Become a Fan
Once and Again
By Donna S Conger
Thursday, September 05, 2002
A sweet romance about a young single mother who gets a second chance at love with a man she rejected in college.
Megan lay in her bed, eyes glazed over. She’d been staring into blackness for hours now, no closer to an answer then she was five hours earlier, when the question first arose.
It was the question girls dreamed of from childhood.
How appropriate that it came on Valentine’s Day.
Had he planned it that way?
Megan sighed. She rose, still feeling uncomfortably torn, and found herself padding softly toward Brian’s room. The door was open a crack. She pushed it open all the way, and stood in the doorway, watching her child sleep.
He was six now, and no mother could be prouder of her child. There was a time when she wondered if she would ever be a mother, but when she discovered that she was at last going to have a child, even the tragedy of the time faded with the wonderful news.
Megan smiled, her first since last night. She walked toward Brian’s bedside, automatically finding a seat on the edge of the tiny bed. She could hear him breathing, a sound that warmed her heart and reassured her that at least one thing in the world was still the same. She’d listened to him breathe many times. When he was first born, many nights, she’d sat in the rocking chair by his crib, too excited to get some sleep herself. He was a miracle. Literally.
She’d grown used to it being just the two of them. She’d never given much thought to a life involving anyone else. And now . . . it should have been so clear . . . all those years . . .
What would she do? What should she do?
* * *
Megan’s legs ached. She’d ridden her bike to the ice cream shop dozens of times, but today was different.
“Almost there!” a voice shouted from behind.
“This is crazy!” Megan panted in reply.
“Can you think of a better reward after mid-terms?” the voice countered.
“No,” Megan shouted with a smile.
Megan slowed so they could talk face to face. Cathy grinned, her face red from the effort. Her bright eyes shone with anticipation. They rounded the corner and coasted into the parking lot. Moments later, after catching their breath, Cathy looked intently at her roommate. “Why so tired today?”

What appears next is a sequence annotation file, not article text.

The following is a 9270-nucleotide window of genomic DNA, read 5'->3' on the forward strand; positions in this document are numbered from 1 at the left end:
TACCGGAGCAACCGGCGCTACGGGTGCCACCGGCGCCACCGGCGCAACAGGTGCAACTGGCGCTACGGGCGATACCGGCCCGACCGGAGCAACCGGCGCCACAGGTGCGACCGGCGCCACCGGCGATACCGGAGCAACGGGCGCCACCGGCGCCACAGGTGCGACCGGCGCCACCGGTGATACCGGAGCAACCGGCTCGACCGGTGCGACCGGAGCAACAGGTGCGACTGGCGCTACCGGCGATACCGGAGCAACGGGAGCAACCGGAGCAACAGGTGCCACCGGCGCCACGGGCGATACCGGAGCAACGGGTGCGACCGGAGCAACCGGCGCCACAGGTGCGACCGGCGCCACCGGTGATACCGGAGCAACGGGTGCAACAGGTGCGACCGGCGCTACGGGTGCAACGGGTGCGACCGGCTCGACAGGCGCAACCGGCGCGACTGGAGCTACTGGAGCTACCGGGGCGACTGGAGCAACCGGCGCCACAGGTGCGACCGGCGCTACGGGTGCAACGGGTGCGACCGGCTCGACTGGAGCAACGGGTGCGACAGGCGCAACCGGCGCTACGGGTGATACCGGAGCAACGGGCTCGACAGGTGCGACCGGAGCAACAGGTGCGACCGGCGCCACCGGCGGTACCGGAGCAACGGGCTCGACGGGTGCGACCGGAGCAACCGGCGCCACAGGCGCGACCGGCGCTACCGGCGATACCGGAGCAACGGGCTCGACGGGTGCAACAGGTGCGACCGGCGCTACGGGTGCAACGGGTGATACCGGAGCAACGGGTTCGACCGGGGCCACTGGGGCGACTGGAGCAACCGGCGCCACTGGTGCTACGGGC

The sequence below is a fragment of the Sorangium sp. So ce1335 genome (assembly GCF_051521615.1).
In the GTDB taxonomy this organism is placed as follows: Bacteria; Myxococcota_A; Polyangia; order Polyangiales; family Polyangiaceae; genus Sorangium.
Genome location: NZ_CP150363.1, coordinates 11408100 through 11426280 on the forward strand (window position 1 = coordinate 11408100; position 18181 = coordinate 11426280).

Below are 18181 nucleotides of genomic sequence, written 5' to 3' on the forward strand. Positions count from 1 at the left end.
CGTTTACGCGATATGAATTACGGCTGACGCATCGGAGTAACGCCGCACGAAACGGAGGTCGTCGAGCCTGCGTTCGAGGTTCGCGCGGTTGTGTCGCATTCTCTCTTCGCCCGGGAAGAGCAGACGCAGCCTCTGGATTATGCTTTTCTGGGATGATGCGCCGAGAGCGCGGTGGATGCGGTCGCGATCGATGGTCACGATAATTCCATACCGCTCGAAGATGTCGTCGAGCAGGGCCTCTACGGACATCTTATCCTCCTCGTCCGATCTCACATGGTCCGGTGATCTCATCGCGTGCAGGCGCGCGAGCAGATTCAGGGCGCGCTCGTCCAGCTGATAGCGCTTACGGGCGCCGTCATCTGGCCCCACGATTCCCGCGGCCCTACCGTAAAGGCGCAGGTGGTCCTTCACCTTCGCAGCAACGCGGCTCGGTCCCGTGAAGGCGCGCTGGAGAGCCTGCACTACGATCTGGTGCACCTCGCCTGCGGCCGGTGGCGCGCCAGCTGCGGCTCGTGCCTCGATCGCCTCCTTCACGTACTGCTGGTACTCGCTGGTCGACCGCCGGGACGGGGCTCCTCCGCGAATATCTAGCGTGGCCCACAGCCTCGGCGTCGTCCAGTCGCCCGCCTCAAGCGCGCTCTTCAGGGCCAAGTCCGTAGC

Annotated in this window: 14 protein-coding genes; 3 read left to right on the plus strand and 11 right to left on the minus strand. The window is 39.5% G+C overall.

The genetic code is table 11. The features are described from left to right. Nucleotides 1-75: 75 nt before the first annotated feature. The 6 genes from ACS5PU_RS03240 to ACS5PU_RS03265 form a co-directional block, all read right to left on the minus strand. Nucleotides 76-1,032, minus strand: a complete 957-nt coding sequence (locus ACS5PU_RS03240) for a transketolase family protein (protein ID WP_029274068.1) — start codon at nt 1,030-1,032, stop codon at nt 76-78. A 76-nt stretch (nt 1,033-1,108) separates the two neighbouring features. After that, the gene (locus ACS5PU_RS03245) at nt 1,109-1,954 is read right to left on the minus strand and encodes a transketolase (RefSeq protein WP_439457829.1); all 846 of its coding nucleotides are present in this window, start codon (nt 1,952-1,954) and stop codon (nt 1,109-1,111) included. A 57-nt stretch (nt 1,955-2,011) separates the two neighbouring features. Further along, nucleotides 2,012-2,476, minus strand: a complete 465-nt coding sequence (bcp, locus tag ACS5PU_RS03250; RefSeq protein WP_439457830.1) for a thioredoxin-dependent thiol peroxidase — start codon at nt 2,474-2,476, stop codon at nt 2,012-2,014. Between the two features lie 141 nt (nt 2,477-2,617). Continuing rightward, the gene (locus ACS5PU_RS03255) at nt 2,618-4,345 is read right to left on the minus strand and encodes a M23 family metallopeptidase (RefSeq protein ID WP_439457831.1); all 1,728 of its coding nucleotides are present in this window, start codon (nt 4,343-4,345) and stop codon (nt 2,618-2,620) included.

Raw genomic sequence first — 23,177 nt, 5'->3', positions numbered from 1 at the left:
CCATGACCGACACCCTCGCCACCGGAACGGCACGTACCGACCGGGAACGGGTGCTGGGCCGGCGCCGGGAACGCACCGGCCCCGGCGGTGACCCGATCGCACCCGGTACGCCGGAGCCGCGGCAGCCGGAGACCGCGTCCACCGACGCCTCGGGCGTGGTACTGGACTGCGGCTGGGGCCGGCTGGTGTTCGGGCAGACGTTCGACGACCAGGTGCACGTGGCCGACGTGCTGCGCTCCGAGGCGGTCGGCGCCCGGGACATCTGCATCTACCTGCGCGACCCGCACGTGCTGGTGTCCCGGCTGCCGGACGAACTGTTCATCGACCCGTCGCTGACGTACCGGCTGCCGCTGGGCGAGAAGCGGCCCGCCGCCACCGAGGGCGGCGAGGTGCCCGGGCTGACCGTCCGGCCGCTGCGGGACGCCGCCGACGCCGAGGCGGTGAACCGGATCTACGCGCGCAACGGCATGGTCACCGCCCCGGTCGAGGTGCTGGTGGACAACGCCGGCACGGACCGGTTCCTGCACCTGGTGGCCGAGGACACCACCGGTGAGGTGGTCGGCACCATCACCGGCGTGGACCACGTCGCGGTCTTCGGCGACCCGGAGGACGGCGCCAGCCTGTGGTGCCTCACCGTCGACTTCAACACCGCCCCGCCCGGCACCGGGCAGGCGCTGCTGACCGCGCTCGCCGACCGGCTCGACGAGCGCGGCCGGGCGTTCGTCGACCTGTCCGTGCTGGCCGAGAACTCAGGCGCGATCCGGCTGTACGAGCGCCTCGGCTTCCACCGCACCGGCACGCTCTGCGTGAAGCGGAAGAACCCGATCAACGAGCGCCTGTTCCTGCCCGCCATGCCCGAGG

“All that walking yesterday, I guess.”
“I’ve been waiting for you to tell me about last night. What happened?”
Megan shrugged. “Nothing,” she said but her face reddened.
Cathy shook her head. “I don’t believe you.”
“All right. We went for a walk.”
“A long one,” Cathy added immediately.
They placed their orders and found seats near the grass. “On the grounds,” Megan continued. “We were talking. We lost track of time. We had to re-trace our steps in the dark. It took longer than we thought so I got in late.”
“You were walking with a guy and you lost track of where you were, the time, in short, everything.” Cathy grinned.
“Cathy, Bryce is just a friend.”
“That’s not what your face says.” Cathy bite off a large piece of bubble gum ice cream.
Megan flinched. “How can you do that? It hurts my teeth just to watch you! Ugh!”
Cathy laughed. “You’re avoiding the subject.”
A drop of butter brickle slid off the cone onto her hand, but Megan didn’t notice. “There’s nothing to discuss. We’re study partners. He’s easy to talk to, and—“
“And that’s how all the great romances get started. First he’s a friend. Then he’s more.” Cathy bite off another chunk with a smile. Megan squinted. “Bryce is a wonderful guy. You know all the co-eds are after him for their M.R.S.” Both ladies laughed. “Funny how we’re all trying to get his attention, except you.” Cathy flashed a smile. “You’ve got him.”
Megan didn’t smile. She felt hot all over, despite the ice cream melting onto her wrist.
It seemed like a lifetime ago that she and Cathy had that conversation. She stared out the window at the ocean below her. Funny how something seems so ordinary when it’s happening. She could have never imagined where things would lead down the road…
Cathy had been right; Bryce had feelings for her, and they’d started dating shortly after that lovely walk together. It had been two years now. They’d survived their sophomore and junior college years, two summers apart, and the frantic push to declare majors. Bryce had declared pre-med, while Megan had decided that her best bet was English, with hopes to become a journalist and maybe a tutor on the side.
Bryce knew he wanted to be a doctor. He’d never wanted anything else. That was why he was considered somewhat unreachable to the young co-eds. He was at college to achieve a goal, and he could not be distracted by anything.